(ii) A vessel issued an Atlantic herring permit may transfer herring at sea to an authorized herring carrier vessel up to the possession limit specified in § 648.204, except no more than 2,000 lb (907.2 kg) of herring may be caught or transferred per trip and/or per calendar day if the vessel is in, or the fish were harvested from, an area closed to directed fishing as specified in § 648.201.

(3) If a herring management area has been closed to fishing as specified in § 648.201, a vessel may not transfer Start Printed Page 56461Atlantic herring harvested from or in the area to an IWP or Joint Venture vessel.

(4) If the amount of herring transshipped equals the amount of the BT specified pursuant to § 648.200, a vessel may not transfer Atlantic herring to a Canadian transshipment vessel permitted in accordance with Public Law 104-297.

(5) Transfer to at-sea processors. A vessel issued an Atlantic herring permit may transfer herring to a vessel issued an at-sea processing permit specified in § 648.6(a)(2), up to the possession limit specified in § 648.204, except that no more than 2,000 lb (907.2 kg) of herring may be caught or transferred per trip and/or per calendar day if the vessel is in, or the fish were harvested from, a management area closed to directed fishing as specified in § 648.201.

8. In § 648.14, paragraph (bb)(8) is removed and reserved; paragraphs (a)(166)-(169), (bb) (7), (bb)(10)-(12), (bb)(14)-(18), (bb)(20), and (bb)(24)-(26) are revised; and paragraphs (bb)(19), and (bb)(21)-(23) are added to read as follows:

Prohibitions.

(a) * * *

(166) Sell, purchase, receive, trade, barter, or transfer haddock or other regulated multispecies, or attempt to sell, purchase, receive, trade, barter, or transfer haddock or other regulated multispecies (cod, witch flounder, plaice, yellowtail flounder, pollock, winter flounder, windowpane flounder, redfish, and white hake) for, or intended for, human consumption landed by a limited access vessel as defined in § 648.2.

(167) Fail to comply with requirements for herring processors/dealers that handle individual fish to separate out and retain all haddock offloaded from a limited access herring vessel, and to retain such catch for at least 12 hr, with the vessel that landed the haddock clearly identified by name.

(168) Sell, purchase, receive, trade, barter, or transfer, or attempt to sell, purchase, receive, trade, barter, or transfer to another person any haddock or other regulated multispecies (cod, witch flounder, plaice, yellowtail flounder, pollock, winter flounder, windowpane flounder, redfish, and white hake) separated out from a herring catch offloaded from a limited access herring vessel as defined in § 648.2.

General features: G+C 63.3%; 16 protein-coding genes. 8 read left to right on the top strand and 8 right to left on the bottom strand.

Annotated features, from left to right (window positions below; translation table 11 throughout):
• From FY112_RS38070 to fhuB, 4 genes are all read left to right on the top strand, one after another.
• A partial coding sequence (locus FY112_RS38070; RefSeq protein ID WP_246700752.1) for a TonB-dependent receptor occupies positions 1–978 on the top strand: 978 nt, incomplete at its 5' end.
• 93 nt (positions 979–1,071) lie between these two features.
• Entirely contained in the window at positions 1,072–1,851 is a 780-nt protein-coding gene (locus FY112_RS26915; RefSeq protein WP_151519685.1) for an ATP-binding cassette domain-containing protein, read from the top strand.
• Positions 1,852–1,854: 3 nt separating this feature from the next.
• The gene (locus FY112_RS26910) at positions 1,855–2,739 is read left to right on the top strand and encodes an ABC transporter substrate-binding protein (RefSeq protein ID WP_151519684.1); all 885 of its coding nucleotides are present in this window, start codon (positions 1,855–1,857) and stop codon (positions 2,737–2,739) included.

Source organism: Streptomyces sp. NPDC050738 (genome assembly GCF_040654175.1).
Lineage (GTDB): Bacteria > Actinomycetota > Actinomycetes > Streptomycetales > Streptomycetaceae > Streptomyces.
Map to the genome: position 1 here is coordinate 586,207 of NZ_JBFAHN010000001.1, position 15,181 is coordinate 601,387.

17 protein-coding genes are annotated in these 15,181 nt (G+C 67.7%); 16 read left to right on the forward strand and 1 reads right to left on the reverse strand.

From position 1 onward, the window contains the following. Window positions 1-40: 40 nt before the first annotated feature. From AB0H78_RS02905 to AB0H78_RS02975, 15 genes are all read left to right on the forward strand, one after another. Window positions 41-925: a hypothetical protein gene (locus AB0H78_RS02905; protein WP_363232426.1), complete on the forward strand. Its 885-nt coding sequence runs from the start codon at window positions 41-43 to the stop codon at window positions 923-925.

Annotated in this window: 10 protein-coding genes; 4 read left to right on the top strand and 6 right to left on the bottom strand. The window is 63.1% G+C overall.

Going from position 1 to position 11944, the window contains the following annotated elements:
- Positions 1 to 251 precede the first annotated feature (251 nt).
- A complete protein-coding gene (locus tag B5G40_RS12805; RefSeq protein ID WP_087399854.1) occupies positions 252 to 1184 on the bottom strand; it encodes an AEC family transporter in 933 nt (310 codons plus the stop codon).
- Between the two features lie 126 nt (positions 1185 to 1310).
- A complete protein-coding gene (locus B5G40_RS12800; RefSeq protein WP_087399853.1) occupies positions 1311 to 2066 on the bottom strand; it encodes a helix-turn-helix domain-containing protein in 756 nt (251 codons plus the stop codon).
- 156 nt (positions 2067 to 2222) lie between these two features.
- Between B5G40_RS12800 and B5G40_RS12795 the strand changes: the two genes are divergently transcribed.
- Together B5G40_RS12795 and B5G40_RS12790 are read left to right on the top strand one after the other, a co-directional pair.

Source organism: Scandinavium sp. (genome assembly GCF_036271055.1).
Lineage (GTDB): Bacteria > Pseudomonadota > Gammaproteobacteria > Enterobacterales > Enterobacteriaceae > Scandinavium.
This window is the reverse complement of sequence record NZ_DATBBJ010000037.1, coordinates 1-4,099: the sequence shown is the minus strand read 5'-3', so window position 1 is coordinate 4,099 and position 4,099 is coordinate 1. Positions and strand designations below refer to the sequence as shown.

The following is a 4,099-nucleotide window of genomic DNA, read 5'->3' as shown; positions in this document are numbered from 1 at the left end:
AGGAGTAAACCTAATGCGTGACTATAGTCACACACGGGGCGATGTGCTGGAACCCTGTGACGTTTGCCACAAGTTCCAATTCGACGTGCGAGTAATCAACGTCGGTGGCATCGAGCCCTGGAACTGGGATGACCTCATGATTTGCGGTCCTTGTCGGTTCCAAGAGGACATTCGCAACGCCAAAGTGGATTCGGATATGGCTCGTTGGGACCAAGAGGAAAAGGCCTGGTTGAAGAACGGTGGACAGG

(169) While operating an at-sea herring processor, fail to comply with requirements for herring processors/dealers that handle individual fish to separate out and retain all haddock offloaded from a limited access herring vessel, and to retain such catch for at least 12 hr after landing, with the vessel that offloaded the haddock clearly identified by name.

(bb) * * *

(7) Possess, transfer, receive, or sell, or attempt to transfer, receive, or sell >2,000 lb (907.2 kg) of Atlantic herring per trip, or land, or attempt to land > 2,000 lb (907.2 kg) of Atlantic herring per day in or from a management area closed pursuant to § 648.201(a), if the vessel has been issued a valid Atlantic herring permit.

(8) Reserved

(10) Transit an area of the EEZ that is subject to a closure or other restraints on fishing to fishing for Atlantic herring pursuant to § 648.201(a) with > 2,000 lb (907.2 kg) of herring on board, unless all fishing gear is stowed as specified by § 648.23(b).

(11) Catch, take, or harvest Atlantic herring in or from the EEZ with a U.S. vessel that exceeds the size limits specified in § 648.4(a)(10)(iii).

(12) Process Atlantic herring caught in or from the EEZ in excess of the specification of USAP with a U.S. vessel that exceeds the size limits specified in § 648.4(a)(10)(iii).

(14) Catch, take, or harvest Atlantic herring in or from the EEZ for roe in excess of any allowed limit that may be established pursuant to § 648.206(b)(24).

(15) Catch, take, or harvest Atlantic herring in or from the EEZ, unless equipped with an operable VMS unit if the vessel is a limited access herring vessel as defined in § 648.2.

(16) Receive Atlantic herring in or from the EEZ solely for transport, unless issued a letter of authorization from the Regional Administrator.

(17) Fail to comply with any of the requirements of a letter of authorization from the Regional Administrator.

(18) If the vessel is a limited access herring vessel and is fishing for herring, fail to notify the NMFS Office of Law Enforcement of the time and date of landing via VMS at least 6 hr prior to landing or crossing the VMS demarcation line on its return trip to port.